United States

I like the Starbucks Veranda blend
Language lover, Spanish and German
Student news reporter
Read that book now, we only have so much time

Message from Writer

Good day, future legend!
Today's struggle, tomorrow's strife-
all essential components of your origin story.
You, forged for greatness. Go!
- Lin Manuel Miranda


May 31, 2019

PROMPT: Open Prompt

They told her she was stupid, but she was brilliant. Could a stupid person have so carefully examined and noticed the shadows under a dewy leaf, or the minute details of a butterfly’s wings? Never had I see someone so flawlessly blend colors to make the perfect shade and move the paintbrush over the canvas as if it were an extension of their own body. At least, not until I meet Silvana Lasagna.
An old saying goes that a picture is worth a thousand words. For Silvana, a picture was worth much more than that. She was born and raised in Chile, grew up speaking both Italian and Spanish then learned English when she moved to the United States over 20 years ago. The remnants of her birth language still dance across her tongue when she speaks, intermingling English and Spanish when she tells me her stories.
“I have a disease called… oh, how do they say it... dyslexia?” Her hand moves across the canvas of the painting she is helping a student on as she speaks to us. “But in my country, they no know what that was. In Chile, they no have good medical care. My teachers said I was dumb, but my mother said ‘no, no, she is very smart!’” They didn’t know what dyslexia was, did not understand why she struggled in school. They assumed it was her fault, that it was her stupidity. Her teachers wanted to send her to a special school because they thought she was too dumb, did not think she had the potential to succeed in school.
Her mother knew the truth though, and fought back, managing to keep her in school. I can not imagine how Mrs. Lasagna would have felt - to have her teachers call her dumb and to believe them, because no one understood that she had dyslexia. "One of my teachers still believed in me," Mrs. Lasagna tells us. "He knew I wasn't dumb like the other teachers told my family I was." Words just weren't her thing. But perhaps, this teacher thought, pictures were.
Silvana was already a talented art student, so this one caring teacher played to her strengths and showed her how to learn using her drawings. Silvana learned how to identify letters and numbers despite her dyslexia by using the shapes of animals. In a drawing of a cat, bent over to drink milk, Silvana could find the number two. She found all sorts of useful ways to use her talent. She still struggled, she tells us. Some things still evaded her. No matter, though, because she no longer needed words - her brilliance surpassed letters. Soon, others realized her brilliance, too. She got a full scholarship at a young age to study art at one of Chile’s top universities.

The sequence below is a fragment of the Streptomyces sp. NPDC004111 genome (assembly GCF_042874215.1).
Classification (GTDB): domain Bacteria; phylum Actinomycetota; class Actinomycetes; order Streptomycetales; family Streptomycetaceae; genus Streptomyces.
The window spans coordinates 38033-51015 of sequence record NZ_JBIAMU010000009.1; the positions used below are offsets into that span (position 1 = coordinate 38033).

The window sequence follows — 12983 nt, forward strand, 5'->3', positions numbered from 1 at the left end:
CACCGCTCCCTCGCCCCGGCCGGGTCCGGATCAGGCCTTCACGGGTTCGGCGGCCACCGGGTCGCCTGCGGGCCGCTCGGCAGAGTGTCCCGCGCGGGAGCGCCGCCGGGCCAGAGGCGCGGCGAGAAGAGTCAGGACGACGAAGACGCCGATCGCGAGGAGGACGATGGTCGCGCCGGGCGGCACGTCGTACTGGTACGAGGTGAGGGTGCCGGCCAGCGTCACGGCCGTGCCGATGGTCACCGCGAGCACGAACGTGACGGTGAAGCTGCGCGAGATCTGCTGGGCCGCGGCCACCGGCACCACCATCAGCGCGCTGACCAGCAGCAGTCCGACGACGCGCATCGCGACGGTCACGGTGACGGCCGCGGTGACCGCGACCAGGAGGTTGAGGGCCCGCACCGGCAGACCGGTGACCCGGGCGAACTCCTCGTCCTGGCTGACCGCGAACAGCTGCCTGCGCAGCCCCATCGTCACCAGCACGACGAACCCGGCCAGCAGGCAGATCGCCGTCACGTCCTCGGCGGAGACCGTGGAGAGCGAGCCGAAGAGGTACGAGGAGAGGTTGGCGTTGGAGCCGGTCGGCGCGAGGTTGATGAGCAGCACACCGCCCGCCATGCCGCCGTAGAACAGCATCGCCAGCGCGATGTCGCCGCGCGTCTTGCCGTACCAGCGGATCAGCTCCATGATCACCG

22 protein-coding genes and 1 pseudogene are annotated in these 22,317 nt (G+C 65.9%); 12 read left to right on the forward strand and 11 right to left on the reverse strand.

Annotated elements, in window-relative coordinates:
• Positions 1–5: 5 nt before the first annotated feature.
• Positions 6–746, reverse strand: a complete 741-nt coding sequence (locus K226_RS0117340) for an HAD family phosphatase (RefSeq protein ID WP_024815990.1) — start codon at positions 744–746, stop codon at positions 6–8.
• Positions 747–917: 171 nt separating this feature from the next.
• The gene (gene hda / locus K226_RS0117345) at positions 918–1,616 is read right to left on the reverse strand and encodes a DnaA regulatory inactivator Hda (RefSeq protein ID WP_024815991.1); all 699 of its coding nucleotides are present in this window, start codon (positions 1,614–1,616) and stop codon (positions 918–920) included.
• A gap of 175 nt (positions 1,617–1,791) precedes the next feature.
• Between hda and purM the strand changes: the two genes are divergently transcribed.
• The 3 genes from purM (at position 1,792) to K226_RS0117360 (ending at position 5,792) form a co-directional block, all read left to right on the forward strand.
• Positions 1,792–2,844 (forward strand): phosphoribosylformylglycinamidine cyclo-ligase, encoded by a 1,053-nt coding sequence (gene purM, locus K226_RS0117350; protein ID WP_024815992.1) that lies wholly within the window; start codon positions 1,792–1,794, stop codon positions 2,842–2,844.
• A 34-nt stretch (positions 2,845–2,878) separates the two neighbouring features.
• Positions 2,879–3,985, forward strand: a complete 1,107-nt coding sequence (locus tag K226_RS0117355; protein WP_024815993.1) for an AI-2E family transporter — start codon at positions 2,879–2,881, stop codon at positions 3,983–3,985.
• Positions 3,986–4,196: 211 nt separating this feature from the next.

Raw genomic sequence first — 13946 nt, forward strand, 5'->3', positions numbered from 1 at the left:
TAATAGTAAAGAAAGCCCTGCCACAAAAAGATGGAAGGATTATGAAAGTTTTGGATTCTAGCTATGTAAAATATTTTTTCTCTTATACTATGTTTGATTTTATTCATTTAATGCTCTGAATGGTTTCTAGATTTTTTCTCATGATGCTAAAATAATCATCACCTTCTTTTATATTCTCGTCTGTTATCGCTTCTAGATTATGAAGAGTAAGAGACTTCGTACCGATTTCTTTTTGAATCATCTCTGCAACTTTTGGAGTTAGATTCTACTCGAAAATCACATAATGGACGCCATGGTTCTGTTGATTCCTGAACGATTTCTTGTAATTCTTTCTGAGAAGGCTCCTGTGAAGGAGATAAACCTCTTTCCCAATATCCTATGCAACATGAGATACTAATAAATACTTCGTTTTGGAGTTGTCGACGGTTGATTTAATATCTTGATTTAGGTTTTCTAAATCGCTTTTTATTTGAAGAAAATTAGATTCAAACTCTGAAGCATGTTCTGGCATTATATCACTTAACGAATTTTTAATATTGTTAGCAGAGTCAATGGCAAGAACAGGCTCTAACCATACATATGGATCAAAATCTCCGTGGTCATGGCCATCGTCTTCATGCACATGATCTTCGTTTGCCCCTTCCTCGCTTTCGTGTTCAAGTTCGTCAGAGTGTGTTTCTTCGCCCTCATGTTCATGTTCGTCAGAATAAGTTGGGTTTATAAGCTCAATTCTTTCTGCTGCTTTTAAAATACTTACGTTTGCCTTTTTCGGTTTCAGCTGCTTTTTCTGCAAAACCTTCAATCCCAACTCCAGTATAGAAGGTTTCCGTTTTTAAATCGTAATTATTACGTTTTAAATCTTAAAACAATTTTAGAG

Years of learning and hard work lead to Silvana opening her own workshop in Chile. She found love, held onto it, and followed her husband to America when he moved to find work. This guided her to Texas, where she now teaches kids and teenagers like me to paint. Monday through Friday she runs a small studio out of her house. Easels, canvases, and paint bottles line the walls. Students sit side by side, and Mrs. Lasagna flits around the room helping students when we call for her. As we work, she entertains us with lively stories full of hand motions and cartoon character voices. She tells us stories of Chile, each one more entertaining than the next. She’ll tell you when you first come to her studio, “I am no good with words, I cannot spell.” It makes no difference. She has her paintings and her stories now, and that's all she ever needed. Language barriers, dyslexia - they are no match for her. No matter how many scholars and sages I come across in my life, I know none will be as brilliant as Silvana. None have conquered language and imagery such as she.



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  • May 31, 2019 - 3:48pm (Now Viewing)

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